Over previous years, the global financial market has suffered several shocks. The US came dangerously close to technical default, the dollar was downgraded and Europe struggled with issues of country bailouts causing a decline in confidence within central banks and national treasuries.
For those on the front line, increasing levels of volatility mean more rapid changes in price points leading to more data to access, analyse and act on. Day traders, high-frequency market makers and those whose strategy is simply to stay out of trouble need the ability to respond rapidly to fast-changing data.
A steady increase in interrelationships between global events, the rise of multi-asset trading and technology enabling capital to flow more quickly across asset classes, borders and venues have all contributed to expanding data volumes. Other factors have also added to the pressure: liquidity has become fragmented across venues; the internet has made information more readily available; and trade sizes have shrunk. Trading has become a 24/7 business, leaving firms with shortened windows for processing, pricing and reconciliation.
Anyone who thinks this is a sell side only problem is missing the point. Buy sides have been getting closer to the trade for years. Regulators and investors are pushing for additional accountability and transparency across the board, meaning that those on the buyside business need to take greater responsibility for investment decisions.
With the huge amount of data now available, fund managers need to make sense of, and effectively use, the increased information available to them. Understanding the impact of volatility on the shape of portfolios and making practical decisions about information brokers are delivering has become a vital concern.
Compounding the problem is the fact that technology investment has typically been focused on automating the front office rather than updating middle and back-office infrastructure, meaning systems that source, process and manage the risks and operational procedures have struggled to keep up. These systems were designed around clearly demarcated markets and the siloed business structures of the past.
The truth is that automation of the middle and back office is the only way to deal with the increased amount of information and processing within the tighter time frames produced by volatile markets. Economic instability means that there will be no returning to that homogenous world where a narrow focus on asset class and geography could deliver alpha, and manually handling data could effectively manage any issues that arose.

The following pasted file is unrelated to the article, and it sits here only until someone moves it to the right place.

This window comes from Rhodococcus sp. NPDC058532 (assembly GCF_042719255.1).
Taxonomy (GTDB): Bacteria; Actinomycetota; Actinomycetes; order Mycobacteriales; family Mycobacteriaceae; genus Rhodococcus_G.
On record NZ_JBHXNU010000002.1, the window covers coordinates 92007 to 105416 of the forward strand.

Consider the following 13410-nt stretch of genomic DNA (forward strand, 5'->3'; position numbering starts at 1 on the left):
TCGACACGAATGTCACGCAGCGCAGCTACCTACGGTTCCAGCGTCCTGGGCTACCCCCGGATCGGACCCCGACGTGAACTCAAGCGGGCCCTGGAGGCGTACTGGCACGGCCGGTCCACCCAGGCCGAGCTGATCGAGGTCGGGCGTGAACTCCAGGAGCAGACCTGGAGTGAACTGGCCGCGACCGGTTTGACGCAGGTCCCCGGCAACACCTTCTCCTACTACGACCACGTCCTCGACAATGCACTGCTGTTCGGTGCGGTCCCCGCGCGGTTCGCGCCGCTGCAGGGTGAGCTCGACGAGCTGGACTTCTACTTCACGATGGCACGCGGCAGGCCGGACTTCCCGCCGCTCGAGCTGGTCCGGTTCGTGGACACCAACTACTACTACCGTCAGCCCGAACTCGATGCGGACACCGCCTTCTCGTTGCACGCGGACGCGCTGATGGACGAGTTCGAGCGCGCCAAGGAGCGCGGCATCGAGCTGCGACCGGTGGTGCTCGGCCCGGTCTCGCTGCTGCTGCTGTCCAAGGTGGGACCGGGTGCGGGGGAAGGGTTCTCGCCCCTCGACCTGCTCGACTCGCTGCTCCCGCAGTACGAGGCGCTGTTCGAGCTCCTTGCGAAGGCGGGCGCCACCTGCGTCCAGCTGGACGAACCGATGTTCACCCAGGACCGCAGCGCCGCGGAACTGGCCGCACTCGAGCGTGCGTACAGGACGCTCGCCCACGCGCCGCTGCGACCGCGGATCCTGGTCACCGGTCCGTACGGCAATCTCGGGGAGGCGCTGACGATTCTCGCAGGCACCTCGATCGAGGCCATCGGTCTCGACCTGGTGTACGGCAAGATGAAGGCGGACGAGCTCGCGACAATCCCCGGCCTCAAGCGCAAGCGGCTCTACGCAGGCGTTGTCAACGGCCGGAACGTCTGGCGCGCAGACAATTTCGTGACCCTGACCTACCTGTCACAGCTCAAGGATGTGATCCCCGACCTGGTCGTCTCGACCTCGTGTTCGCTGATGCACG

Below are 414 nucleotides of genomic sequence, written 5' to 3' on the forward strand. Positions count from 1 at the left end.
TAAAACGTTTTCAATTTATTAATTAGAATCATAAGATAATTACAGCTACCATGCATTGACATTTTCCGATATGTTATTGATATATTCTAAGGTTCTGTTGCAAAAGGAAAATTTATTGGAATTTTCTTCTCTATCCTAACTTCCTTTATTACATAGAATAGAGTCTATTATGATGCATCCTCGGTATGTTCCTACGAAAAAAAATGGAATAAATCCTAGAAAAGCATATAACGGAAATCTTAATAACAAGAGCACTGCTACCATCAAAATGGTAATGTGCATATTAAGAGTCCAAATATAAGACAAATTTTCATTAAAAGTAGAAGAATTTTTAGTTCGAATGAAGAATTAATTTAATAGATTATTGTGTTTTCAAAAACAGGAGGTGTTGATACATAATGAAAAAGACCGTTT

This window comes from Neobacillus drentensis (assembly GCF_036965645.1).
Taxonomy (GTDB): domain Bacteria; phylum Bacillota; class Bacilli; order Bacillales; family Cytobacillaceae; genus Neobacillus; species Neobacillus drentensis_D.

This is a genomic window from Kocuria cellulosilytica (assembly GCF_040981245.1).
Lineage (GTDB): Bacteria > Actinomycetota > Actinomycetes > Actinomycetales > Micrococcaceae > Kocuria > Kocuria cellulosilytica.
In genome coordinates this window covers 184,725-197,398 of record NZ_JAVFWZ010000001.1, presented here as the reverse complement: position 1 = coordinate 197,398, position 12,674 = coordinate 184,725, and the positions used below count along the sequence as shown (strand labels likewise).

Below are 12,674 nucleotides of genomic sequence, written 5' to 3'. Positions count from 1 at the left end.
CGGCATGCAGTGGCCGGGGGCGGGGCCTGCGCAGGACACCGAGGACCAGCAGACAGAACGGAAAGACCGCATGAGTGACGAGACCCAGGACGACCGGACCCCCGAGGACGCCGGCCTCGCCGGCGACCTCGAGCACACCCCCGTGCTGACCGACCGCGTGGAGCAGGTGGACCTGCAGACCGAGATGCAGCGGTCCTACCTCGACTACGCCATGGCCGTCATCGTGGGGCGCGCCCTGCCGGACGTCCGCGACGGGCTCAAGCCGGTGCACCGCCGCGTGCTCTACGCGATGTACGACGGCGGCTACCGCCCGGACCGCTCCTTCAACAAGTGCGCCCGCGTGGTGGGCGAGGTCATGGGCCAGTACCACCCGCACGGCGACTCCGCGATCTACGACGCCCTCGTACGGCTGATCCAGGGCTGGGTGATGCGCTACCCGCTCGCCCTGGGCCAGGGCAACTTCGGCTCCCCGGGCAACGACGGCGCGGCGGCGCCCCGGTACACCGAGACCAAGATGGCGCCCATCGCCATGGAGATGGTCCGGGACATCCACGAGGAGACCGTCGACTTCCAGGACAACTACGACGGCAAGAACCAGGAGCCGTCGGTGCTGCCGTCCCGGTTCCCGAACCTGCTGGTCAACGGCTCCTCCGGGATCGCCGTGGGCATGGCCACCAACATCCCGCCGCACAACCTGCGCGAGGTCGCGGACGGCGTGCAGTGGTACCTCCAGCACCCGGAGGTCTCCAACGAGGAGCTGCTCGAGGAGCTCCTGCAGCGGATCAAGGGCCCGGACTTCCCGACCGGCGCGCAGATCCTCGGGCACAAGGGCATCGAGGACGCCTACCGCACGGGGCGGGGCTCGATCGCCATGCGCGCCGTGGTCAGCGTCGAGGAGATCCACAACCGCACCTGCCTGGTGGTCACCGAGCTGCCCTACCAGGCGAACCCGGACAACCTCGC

The investment focus needs to centre on obtaining accurate, available and actionable data, and managing it as a discrete and fundamental activity across the firm, separate from – but interoperable with – the applications which rely on it to perform their functions. The alternative of having data sourced individually by each system only leads to chaos, duplication, inefficiency, obscurity and cost.
Most firms have multiple business units, product lines and investment strategies, all of which require different data sets that will be used in different ways. Compliance and risk management will need different data sets than fund managers, while operations want data on actual holdings, and analysts use information for modeling, stress-testing and “what if” scenarios.
Clearly, there is no single solution for these distinct requirements.
Therefore, it is time for buy side firms to examine how data works for them and not just from a risk and compliance perspective but in terms of gaining a competitive edge, too. If they don’t, investors and regulators will certainly be queuing to find out why.
Phil Lynch is chief executive at Asset Control
©2012 funds europe